lived in Kiev. So this shtetl name may date back to circa 1860.

I am planning to look for his Vienna Meldezettel which may provide further
input, but perhaps some of you recognize this shtetl name >from your
research?

Many thanks,
Ittai Hershman


JewishGen Discussion Group #JewishGen Vysnetshka in Volhynia #general

Ittai Hershman
 

Trying to identify the shtetl named in the Hebrew text shown at
http://www.jewishgen.org/viewmate/viewmateview.asp?key=14272 which
transliterated is: "Vysnetshka" in the province of Volhynia.

JewishGen Communities Database and Google searches have not netted anything
for me; and nor did a Google.co.il search on the Hebrew name as written in
the book (nor Yad Va'Shem, nor EIDB).

The man in question, Avraham Hornstein, moved >from Radomyshl on getting
married and owned a sugar factory in this shtetl, according to the book,
before eventually moving to Kiev (and ultimately Vienna where he died and
was buried in 1919).

Incidentally, his 3rd marriage (at age 51) is captured in the JRI-Poland
index for Przemysl in 1897 with an indication he was born in Aleksandria and
lived in Kiev. So this shtetl name may date back to circa 1860.

I am planning to look for his Vienna Meldezettel which may provide further
input, but perhaps some of you recognize this shtetl name >from your
research?

Many thanks,
Ittai Hershman


Re: Word meanings -- yatko, Kasraktinim #general

Alexander Sharon
 

Stewart K. Bernstein wrote

I am interested in the meaning of the word "yatko". I have been told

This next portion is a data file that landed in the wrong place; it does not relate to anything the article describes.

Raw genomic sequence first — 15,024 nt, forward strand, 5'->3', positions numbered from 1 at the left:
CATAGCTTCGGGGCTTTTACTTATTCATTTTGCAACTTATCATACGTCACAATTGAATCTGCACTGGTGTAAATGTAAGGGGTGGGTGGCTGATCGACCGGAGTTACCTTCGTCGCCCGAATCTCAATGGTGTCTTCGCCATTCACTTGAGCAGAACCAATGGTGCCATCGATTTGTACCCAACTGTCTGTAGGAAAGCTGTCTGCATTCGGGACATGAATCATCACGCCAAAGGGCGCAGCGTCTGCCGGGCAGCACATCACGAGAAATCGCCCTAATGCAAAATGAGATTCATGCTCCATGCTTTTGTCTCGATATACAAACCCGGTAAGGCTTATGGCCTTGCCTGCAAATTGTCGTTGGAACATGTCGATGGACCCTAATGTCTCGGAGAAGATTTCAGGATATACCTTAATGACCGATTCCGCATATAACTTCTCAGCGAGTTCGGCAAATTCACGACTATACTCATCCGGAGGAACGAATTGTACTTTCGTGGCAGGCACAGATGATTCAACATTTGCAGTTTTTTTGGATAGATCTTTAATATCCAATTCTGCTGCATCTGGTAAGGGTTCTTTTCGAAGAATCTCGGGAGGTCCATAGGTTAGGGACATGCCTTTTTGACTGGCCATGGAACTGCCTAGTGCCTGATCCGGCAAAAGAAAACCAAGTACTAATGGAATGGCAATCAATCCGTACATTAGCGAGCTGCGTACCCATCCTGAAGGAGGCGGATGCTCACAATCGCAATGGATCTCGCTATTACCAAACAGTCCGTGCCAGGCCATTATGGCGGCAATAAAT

that it is associated with "butcher".
Yes, indeed.

Jatka, pron [yah tkah] is an archaic Polish term for the butcher shop.
Most probably originated >from the East (Tatars or Mongols) since "jatka"
also means a bloody fight .

In addition, have come across the word "Kasraktinim" (sp.?). This
may have a meaning associated with brick manufacturing.
It would be nice to see a scanned copy of the originally written word.

Alexander Sharon
Calgary, Ab


JewishGen Discussion Group #JewishGen Re: Word meanings -- yatko, Kasraktinim #general

Alexander Sharon
 

Stewart K. Bernstein wrote

I am interested in the meaning of the word "yatko". I have been told
that it is associated with "butcher".
Yes, indeed.

Jatka, pron [yah tkah] is an archaic Polish term for the butcher shop.
Most probably originated >from the East (Tatars or Mongols) since "jatka"
also means a bloody fight .

In addition, have come across the word "Kasraktinim" (sp.?). This
may have a meaning associated with brick manufacturing.
It would be nice to see a scanned copy of the originally written word.

Alexander Sharon
Calgary, Ab


Enticing relatives into family history: summary of answers received #general

Alberto Guido Chester
 

Dear Genners
I have received a dozen plus of answers on my post : How to entice
relatives into family history. Needless to say, that is more answers
than >from my own family. (grin here).
If I were a shrink, I'd made some good money on the disappointment
most of us feel at poor feedback, ignoring and even aggression from
some relatives.
But, as someone pointed out, a couple of thank you, making cousins to
meet for the first time or helping a child get an A with his
genealogy school project outweigh the latter.
I will try to summarize the suggestions received, plus a couple of my
own. I am unable to organize them like if it were a handbook, because
of their heterogeneity, at least at this time.

Communication:
Send away a basic tree to relatives. Include younger people even
without correct names. Even if you don't have birth dates, infer them
and write them on the tree.. Make sure that everyone (especially